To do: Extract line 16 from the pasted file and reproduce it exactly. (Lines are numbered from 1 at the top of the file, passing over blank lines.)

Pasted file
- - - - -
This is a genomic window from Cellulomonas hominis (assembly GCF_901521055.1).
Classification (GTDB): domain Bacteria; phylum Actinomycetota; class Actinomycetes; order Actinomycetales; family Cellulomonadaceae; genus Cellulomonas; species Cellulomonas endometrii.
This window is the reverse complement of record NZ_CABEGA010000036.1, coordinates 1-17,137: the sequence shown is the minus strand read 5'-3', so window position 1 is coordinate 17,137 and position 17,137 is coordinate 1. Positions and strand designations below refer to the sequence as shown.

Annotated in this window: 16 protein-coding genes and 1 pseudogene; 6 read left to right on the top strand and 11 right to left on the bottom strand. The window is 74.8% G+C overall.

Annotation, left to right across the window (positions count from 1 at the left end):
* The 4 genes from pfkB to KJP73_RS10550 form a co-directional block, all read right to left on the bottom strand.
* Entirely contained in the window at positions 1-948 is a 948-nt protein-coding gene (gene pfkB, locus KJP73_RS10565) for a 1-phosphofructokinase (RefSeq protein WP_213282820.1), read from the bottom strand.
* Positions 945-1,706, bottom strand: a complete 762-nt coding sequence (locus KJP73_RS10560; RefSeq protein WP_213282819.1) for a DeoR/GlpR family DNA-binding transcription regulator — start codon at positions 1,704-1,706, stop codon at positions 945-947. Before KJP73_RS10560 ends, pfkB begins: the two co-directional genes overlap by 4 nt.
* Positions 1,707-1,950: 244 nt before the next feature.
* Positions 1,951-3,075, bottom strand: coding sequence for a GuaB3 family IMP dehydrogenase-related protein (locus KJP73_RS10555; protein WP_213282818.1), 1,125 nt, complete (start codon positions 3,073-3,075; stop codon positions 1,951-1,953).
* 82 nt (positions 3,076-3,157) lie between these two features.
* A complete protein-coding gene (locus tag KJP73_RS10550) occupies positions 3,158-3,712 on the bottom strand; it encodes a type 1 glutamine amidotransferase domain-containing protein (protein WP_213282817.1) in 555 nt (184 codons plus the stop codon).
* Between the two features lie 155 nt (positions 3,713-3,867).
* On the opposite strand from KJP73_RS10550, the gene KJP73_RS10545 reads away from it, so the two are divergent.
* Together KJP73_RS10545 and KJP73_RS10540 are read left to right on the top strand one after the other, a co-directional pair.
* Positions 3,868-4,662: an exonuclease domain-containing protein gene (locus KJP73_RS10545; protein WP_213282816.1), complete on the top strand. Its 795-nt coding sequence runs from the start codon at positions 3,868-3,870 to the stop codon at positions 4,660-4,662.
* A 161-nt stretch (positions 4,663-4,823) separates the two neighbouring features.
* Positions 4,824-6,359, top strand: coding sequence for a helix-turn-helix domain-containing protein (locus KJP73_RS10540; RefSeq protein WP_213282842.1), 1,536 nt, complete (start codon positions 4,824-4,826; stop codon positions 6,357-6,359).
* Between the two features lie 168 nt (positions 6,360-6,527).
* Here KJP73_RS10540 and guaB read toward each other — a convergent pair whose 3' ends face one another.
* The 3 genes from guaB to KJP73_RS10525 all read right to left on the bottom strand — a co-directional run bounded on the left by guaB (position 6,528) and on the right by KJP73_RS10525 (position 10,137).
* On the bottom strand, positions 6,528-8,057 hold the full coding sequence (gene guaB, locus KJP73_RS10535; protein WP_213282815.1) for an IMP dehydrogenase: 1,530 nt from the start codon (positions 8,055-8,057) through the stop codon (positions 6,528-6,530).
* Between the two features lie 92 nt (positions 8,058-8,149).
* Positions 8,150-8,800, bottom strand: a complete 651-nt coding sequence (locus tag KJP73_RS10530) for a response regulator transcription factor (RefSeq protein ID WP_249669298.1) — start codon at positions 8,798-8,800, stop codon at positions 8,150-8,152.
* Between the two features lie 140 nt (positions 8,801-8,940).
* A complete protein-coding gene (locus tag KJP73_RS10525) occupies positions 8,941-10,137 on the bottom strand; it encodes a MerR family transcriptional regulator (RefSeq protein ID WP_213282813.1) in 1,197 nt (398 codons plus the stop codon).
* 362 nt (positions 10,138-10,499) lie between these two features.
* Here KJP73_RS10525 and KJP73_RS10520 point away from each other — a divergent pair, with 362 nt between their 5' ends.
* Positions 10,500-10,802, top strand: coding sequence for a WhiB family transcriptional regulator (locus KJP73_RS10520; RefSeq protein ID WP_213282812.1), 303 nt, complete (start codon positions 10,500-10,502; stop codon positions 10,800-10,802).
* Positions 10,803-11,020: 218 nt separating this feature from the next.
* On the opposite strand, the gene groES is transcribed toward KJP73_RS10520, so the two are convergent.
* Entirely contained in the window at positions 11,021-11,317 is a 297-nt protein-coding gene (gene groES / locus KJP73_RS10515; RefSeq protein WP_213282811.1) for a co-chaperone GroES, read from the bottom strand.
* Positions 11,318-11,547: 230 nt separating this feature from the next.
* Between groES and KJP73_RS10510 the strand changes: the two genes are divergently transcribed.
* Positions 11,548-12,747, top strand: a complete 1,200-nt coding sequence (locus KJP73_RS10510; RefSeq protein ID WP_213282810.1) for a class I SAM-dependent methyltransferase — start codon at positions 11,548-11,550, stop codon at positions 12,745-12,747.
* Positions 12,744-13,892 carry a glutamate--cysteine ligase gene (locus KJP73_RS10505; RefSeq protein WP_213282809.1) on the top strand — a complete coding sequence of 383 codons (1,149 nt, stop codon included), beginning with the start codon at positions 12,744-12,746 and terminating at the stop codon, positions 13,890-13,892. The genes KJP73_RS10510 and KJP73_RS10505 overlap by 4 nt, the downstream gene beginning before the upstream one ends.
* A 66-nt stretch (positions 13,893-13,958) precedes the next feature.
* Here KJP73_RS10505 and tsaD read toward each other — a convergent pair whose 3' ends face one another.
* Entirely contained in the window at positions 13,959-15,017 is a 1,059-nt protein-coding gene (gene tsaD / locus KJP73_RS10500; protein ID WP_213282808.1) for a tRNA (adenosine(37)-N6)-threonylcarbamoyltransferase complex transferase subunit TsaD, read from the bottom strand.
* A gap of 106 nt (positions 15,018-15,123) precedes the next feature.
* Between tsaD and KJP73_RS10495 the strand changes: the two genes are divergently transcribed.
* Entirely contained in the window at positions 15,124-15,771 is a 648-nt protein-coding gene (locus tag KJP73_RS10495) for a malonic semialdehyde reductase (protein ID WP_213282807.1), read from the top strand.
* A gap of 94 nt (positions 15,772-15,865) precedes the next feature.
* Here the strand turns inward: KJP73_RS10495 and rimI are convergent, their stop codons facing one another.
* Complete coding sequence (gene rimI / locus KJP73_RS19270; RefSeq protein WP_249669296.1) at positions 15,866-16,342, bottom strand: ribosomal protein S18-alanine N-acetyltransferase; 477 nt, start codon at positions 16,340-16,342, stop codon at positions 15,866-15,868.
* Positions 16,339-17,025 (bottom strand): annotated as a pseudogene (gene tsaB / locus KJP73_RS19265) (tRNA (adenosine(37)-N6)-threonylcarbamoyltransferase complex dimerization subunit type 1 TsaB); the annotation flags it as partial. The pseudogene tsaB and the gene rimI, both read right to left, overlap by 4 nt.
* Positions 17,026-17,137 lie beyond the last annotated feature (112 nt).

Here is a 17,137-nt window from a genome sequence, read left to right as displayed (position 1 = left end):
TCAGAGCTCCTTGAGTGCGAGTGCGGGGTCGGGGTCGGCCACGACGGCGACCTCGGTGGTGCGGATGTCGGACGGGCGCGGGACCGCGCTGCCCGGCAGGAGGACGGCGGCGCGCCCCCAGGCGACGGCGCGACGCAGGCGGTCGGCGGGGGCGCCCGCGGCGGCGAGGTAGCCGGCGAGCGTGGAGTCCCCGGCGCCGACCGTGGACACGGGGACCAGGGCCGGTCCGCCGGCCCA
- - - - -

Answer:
* Positions 3,868-4,662: an exonuclease domain-containing protein gene (locus KJP73_RS10545; protein WP_213282816.1), complete on the top strand. Its 795-nt coding sequence runs from the start codon at positions 3,868-3,870 to the stop codon at positions 4,660-4,662.